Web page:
Drip Coffee: 200° F ± 5°
Espresso: 195° F ± 5°
French Press: 195° F ± 10°
AeroPress: 180° F ± 5°
Coffee Makers – Do they Brew at the Right Temperature?
Not all coffee makers are equal. Some coffeemakers are simply too cheap to make a decent coffee. Some coffee makers are OK for a few months, and then they simply can’t provide the correct brewing temperature.
Many coffee brewers though, don’t work right off the bat. They are poorly designed, and the heating element is off. Most of the times the heating element is underpowered because this extends the life of the resistor, reducing the production cost. Sometimes the water comes out too hot out of the heating element.
This is why you need to buy the more expensive stuff. If you want to make great coffee at home you can’t buy a cheap coffee maker. I am not the advocate of buying expensive stuff. I am all for minimizing unnecessary expenses and useless gadgets. In some domains, however, you can’t get away with using the cheap stuff. This is the case with specialty coffee.
A coffee maker has a couple of pieces that control the water temperature during brewing. A heating element, and the thermostat. Sometimes manufacturers use a thermocouple.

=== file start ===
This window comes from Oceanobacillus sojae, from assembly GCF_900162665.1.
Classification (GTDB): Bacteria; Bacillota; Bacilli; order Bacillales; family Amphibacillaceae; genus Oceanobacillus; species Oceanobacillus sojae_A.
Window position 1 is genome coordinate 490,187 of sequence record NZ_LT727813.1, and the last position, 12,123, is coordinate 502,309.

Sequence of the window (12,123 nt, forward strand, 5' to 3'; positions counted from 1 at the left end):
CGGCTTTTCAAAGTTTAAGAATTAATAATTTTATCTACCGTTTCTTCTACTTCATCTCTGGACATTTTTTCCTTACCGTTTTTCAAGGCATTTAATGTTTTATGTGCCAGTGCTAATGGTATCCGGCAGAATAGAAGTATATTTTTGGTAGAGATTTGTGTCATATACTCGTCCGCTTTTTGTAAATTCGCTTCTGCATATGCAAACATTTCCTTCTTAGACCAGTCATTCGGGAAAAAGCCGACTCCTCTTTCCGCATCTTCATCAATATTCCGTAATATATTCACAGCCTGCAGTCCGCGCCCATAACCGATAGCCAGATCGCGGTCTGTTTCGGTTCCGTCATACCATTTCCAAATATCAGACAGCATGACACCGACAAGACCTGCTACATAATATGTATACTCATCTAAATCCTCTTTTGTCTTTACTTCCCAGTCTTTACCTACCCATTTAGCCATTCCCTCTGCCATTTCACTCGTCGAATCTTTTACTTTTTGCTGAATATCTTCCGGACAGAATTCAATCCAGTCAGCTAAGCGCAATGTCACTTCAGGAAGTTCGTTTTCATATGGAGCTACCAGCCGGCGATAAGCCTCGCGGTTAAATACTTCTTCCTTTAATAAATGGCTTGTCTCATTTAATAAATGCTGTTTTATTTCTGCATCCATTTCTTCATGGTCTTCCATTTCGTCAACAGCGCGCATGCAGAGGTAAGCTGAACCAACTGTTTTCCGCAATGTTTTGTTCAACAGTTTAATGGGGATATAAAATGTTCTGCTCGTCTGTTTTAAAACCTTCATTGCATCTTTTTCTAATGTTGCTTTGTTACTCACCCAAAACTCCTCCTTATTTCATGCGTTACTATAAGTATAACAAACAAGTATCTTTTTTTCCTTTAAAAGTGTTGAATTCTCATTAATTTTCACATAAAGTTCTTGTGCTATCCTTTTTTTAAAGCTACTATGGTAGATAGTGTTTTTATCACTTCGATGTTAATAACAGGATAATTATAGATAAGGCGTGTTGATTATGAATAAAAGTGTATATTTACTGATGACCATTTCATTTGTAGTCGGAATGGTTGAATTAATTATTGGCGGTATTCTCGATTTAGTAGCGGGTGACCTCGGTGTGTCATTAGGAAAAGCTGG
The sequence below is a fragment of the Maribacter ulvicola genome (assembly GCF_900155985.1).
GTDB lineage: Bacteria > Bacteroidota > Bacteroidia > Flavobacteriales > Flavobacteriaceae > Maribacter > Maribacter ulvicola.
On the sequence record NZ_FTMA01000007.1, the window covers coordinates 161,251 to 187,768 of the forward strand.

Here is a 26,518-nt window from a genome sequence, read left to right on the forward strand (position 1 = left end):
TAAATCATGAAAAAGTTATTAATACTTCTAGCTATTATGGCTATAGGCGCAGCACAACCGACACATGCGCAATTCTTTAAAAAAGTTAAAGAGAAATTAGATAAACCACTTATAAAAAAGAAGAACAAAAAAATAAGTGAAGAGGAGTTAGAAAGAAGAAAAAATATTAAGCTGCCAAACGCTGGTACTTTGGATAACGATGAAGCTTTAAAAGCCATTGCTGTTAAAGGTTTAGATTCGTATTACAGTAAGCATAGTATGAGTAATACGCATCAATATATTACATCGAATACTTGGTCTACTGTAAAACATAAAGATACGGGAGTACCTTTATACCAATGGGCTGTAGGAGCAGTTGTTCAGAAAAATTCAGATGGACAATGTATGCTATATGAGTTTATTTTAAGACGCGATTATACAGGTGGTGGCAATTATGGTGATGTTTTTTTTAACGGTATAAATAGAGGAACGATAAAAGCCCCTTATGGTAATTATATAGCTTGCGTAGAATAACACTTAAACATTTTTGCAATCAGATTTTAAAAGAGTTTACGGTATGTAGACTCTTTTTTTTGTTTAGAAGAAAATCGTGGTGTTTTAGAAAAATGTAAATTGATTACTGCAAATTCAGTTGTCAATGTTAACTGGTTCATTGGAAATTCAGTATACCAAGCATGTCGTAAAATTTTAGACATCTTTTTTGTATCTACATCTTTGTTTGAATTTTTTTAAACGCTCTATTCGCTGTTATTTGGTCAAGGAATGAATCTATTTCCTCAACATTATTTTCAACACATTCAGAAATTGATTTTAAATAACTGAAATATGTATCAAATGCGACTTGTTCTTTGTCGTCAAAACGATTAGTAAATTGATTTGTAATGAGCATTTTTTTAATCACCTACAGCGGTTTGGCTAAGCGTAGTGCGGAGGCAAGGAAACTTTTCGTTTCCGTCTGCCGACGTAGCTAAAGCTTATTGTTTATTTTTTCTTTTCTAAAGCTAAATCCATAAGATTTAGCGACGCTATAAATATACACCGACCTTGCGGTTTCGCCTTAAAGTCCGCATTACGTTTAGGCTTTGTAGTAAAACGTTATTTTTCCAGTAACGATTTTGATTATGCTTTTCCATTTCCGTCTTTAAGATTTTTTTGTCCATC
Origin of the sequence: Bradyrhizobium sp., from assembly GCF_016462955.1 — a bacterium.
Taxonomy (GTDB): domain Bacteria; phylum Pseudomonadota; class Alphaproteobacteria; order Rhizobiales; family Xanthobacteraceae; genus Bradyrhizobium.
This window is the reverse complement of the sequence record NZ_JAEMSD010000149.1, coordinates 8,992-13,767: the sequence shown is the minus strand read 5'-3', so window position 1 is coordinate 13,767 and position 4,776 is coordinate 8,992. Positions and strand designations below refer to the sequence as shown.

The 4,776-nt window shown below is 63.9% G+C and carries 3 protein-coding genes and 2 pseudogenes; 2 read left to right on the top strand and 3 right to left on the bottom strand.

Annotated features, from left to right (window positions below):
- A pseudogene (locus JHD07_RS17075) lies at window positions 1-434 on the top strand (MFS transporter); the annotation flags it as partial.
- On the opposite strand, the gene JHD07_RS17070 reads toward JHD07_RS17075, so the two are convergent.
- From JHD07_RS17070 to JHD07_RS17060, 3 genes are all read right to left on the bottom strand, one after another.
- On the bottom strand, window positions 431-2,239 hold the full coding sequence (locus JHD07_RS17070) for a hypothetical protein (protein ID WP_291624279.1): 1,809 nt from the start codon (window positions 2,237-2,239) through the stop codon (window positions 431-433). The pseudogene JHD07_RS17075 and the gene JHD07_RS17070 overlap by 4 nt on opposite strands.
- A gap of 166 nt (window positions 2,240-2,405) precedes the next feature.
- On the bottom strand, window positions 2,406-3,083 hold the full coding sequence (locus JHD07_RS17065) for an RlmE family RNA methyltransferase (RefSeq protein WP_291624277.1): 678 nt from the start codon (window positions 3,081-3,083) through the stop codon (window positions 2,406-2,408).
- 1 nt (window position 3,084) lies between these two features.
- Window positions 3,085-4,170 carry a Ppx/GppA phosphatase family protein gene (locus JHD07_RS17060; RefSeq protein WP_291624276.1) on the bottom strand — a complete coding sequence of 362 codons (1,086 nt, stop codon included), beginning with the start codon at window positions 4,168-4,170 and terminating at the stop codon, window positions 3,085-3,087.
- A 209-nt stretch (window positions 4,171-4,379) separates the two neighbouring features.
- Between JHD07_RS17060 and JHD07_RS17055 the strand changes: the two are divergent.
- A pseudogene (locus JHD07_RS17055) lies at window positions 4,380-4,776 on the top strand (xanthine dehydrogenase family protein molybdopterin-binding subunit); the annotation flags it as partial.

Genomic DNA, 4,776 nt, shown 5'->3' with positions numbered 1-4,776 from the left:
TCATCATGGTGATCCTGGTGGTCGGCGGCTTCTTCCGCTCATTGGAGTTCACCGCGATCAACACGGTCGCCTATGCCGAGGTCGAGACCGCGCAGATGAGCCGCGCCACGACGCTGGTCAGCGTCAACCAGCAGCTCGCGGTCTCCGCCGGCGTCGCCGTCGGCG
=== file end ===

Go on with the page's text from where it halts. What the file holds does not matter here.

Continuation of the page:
The thermostat is the piece the regulates the heating element and ensures a correct temperature. The problem with thermocouples is that they tend to break if they are cheaply made. This tends to be the case with many brewers.
The solution is to change the thermostat every few months, but not everybody is that handy, and changing a thermostat is a simple operation. Many manufacturers don’t even bother to offer the parts, so you’re stuck.
Good coffee makers that last you more than a few months are expensive. The safest route is to choose one of the SCAA approved coffee makers. There is only 12 of them at this time, and we reviewed some of them here.
What about the Drinking Coffee Temperature?
Drinking temperature of coffee is a personal preference, and common sense and personal taste are the only rules. I would note though, that very hot coffee cannot be properly tasted, since it will burn your tongue.
Our taste buds get burned at very high temperature, and they cannot detect flavors properly. That’s why in the world of specialty coffee we should avoid burning beverages. There is nothing wrong with a piping hot joe if that is your taste. A hot drink, however, will not allow you to enjoy all flavors in coffee.
Before we conclude this, there one more thing I’d like to touch about coffee temperature: the hot plate. From a specialty coffee perspective, the hot plate shouldn’t even exist. You brew what you drink. Keeping the coffee pot hot for hours is so wrong.
After the first 20 minutes on the hot plate, coffee doesn’t taste the same and loses very much of its flavor and aroma. Please do yourself a favor, and don’t even care about the hot plate temperature. If you have to save the coffee for later, put it in a glass vacuum carafe. This way you maintain the temperature and prevent the oxidation.
My name is Dorian hand I am a former barista. I consume coffee in any form, as a beverage, in savory recipes and desserts. My favorite caffeinated beverage is the espresso.
I love to share my coffee brewing knowledge and my geeky coffee research. This blog is one of the places I write about coffee. More about Dorian…